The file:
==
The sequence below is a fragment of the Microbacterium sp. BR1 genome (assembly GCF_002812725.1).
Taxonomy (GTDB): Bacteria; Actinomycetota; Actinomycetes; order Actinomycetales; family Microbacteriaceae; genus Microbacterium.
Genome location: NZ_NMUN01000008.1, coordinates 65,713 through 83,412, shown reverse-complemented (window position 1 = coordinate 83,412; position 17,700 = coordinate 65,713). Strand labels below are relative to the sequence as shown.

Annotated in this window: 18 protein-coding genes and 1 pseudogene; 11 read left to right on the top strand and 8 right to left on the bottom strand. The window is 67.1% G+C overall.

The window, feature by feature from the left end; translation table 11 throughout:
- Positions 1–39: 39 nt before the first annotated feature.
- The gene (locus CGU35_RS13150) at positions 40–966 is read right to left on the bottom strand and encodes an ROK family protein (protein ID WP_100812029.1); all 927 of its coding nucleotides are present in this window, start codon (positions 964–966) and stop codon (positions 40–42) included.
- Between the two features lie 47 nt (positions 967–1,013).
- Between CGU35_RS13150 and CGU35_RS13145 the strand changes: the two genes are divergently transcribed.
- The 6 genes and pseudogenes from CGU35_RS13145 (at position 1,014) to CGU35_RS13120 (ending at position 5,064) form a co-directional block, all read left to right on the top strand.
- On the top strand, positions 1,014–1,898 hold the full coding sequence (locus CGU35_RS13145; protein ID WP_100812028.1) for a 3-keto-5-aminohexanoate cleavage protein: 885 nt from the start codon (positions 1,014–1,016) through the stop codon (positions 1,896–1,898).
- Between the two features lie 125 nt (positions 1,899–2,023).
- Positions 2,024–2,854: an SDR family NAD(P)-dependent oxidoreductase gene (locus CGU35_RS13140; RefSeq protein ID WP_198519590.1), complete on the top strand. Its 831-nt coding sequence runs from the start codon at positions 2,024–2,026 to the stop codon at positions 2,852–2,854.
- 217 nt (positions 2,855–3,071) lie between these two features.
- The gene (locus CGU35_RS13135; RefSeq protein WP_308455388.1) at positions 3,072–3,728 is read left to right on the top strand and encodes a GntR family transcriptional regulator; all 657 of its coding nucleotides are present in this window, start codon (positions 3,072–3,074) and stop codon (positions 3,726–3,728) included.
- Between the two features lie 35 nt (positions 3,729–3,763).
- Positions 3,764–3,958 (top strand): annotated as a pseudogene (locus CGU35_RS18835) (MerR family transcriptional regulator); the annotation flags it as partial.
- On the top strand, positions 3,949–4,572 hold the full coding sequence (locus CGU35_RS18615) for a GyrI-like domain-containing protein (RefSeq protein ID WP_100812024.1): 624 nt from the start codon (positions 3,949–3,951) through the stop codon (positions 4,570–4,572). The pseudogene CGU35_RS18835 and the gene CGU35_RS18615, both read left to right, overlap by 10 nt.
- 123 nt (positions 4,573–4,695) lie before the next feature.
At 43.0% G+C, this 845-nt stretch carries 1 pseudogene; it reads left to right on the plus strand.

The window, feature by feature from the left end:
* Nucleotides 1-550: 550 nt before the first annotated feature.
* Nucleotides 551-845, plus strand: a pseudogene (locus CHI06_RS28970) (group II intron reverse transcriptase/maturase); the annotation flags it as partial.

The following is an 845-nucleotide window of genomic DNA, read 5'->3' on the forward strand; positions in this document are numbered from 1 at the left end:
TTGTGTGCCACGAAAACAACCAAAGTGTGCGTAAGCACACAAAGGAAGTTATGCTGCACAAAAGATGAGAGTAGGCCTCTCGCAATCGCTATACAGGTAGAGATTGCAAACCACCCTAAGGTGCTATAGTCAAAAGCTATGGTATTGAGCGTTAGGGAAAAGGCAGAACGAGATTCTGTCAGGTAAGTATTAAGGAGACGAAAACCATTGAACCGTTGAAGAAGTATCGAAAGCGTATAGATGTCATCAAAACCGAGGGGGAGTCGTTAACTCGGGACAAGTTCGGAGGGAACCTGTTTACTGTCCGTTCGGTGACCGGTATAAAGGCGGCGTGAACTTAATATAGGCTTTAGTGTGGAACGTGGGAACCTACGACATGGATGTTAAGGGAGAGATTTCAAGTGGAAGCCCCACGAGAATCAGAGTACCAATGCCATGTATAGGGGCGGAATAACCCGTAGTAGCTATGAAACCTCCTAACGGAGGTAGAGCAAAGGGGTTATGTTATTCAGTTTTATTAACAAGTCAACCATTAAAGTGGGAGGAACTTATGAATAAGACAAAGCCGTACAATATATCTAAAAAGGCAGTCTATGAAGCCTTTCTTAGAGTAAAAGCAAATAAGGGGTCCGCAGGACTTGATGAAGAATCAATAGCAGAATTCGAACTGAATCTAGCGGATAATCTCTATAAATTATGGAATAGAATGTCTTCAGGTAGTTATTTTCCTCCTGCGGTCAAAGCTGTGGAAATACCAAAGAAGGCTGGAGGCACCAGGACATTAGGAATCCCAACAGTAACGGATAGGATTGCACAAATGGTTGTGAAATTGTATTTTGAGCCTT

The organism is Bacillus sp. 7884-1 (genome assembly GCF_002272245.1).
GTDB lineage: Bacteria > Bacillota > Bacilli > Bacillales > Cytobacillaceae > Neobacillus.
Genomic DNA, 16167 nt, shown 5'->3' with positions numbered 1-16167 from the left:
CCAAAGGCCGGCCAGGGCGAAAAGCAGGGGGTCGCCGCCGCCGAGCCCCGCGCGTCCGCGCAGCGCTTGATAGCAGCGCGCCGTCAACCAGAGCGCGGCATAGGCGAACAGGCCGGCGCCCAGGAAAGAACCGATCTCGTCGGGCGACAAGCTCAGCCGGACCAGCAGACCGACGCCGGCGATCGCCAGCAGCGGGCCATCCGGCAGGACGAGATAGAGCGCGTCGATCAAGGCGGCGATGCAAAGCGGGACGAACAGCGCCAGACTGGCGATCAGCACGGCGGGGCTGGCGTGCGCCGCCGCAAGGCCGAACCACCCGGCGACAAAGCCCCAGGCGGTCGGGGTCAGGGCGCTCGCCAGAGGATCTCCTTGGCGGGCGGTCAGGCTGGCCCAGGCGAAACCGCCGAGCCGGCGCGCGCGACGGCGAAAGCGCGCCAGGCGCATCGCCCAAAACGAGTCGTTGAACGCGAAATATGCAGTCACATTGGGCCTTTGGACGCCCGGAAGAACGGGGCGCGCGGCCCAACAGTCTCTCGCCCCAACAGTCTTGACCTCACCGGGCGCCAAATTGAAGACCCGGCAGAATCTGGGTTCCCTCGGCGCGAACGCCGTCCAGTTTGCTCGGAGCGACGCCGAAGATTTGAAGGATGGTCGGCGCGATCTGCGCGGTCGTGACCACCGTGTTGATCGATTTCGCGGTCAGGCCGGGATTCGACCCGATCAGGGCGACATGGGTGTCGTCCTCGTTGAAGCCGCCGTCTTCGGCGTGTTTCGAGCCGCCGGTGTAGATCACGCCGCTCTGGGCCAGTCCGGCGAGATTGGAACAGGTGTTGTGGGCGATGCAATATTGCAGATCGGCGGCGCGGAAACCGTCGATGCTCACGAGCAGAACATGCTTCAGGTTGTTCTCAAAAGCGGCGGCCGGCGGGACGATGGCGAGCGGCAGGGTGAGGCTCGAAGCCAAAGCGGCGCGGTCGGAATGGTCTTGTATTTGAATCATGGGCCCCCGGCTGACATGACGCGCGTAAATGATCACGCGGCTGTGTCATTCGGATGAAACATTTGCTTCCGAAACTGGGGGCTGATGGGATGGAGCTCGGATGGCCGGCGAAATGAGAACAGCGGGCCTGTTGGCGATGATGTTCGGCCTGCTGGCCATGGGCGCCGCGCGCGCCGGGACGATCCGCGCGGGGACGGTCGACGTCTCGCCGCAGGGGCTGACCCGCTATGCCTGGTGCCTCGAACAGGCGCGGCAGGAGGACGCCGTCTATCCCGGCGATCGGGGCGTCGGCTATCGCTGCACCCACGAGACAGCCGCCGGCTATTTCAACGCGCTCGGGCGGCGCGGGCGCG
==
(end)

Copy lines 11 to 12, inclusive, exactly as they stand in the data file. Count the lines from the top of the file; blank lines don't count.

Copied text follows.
- On the top strand, positions 1,014–1,898 hold the full coding sequence (locus CGU35_RS13145; protein ID WP_100812028.1) for a 3-keto-5-aminohexanoate cleavage protein: 885 nt from the start codon (positions 1,014–1,016) through the stop codon (positions 1,896–1,898).
- Between the two features lie 125 nt (positions 1,899–2,023).